The National Catholic Review

Catholic journalists from across the United States and Canada gathered June 20-22 for this year's Catholic Media Conference in Indianapolis. Ind. The conference offers workshops on topics ranging from multimedia skills to Christians in the Middle East. This year's event also offered a wealth of impressive keynote speakers, who discussed topics of interest to the church as a whole. We live-tweeted many of the talks, but in case you missed our feed, here's a wrap up:

Bishop Christopher Coyne, apostolic administrator of the Archdiocese of Indianapolis, offered some thoughts on how to be a "good Catholic communicator" during his homily at the opening Mass.

"Every news story, every video, every blog post, every tweet or email or response to comment boxes can become an opportunity to manifest God’ love if we commit ourselves to loving.  I will love God and others in the little moments of my work.  I will spread the good news through one kind act, one loving response, one at a time, in the name of Christ."

Read the full text, here.

Archbishop Charles J. Chaput, O.F.M. Cap., offered the address before dinner on the first night of the convention and on the eve of the bishops' Fortnight for Freedom campaign.

"The worst enemies of religious freedom aren’t “out there” among the legion of critics who hate Christ or the Gospel or the Church, or all three. The worst enemies are in here, with us–all of us, clergy, religious, and lay–when we live our faith with tepidness, routine, and hypocrisy."

Read the full text, here.

Carolyn Woo gave a talk promoting the good work of Catholic Relief Services. Woo urged Catholics to tell the story of CRS and spoke about several current aid projects.

"When a country and the local church work into their own, [CRS] leave[s]. Over and over again we have worked ourselves out of a job."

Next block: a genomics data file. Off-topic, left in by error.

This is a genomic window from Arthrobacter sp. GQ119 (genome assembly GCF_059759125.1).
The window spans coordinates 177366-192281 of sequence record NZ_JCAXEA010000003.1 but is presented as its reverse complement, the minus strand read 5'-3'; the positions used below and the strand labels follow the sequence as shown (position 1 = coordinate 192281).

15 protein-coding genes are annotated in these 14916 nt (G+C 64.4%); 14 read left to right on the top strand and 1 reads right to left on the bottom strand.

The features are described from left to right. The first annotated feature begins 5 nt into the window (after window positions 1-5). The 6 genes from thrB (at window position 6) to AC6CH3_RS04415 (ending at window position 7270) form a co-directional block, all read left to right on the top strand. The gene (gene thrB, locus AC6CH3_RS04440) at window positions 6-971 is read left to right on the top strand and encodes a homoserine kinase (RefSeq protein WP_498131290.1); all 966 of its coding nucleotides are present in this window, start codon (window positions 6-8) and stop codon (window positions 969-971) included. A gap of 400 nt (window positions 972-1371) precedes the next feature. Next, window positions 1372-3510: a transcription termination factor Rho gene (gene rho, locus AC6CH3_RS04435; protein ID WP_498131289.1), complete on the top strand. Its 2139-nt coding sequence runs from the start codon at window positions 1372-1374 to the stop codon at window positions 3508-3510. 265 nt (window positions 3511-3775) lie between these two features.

The full text isn't available, but you can check out our Twitter feed or the Storify page, which aggregates tweets and photos from the event, created by CRS.

Archbishop Claudio Maria Celli, president of the Pontifical Council for Social Communications, offered a lunchtime speech on the second day of the conference.He addressed some of the challenges facing the Catholic press today, both those caused by internal conflict and outside pressures.

"The problems of division, polarization and lack of charity, have a negative effect on the Church’s internal life. These problems are not unique to the Church, and reflect a phenomenon increasingly common across society today. Part of the reason for this state of affairs is that new technologies and the culture of communication arising from them make it easier to isolate oneself and to congregate only with people who 'think like I do'.  'Communio et Progressio' says:  'The Church looks for ways of multiplying and strengthening the bonds of union between her members. For this reason, communication and dialogue among Catholics are indispensable.'"

The final speech of the weekend was given by Carl A. Anderson, supreme knight. His talk was titled, "What Every Catholic Can Do to Transcend Partisanship," and in it he wondered whether Catholics could "find a way to persuade both political parties to come into alignment with the fundamentals of Catholic social teaching."

"As Catholics, we wish we could debate and vote on the full range of Catholic social teaching—including prudential issues that
raise serious moral questions. But to be able to effectively do this, we must first refuse to support candidates who advocate policies that are intrinsically evil. Withholding a vote may at times be the most effective vote."

Read the full text, here.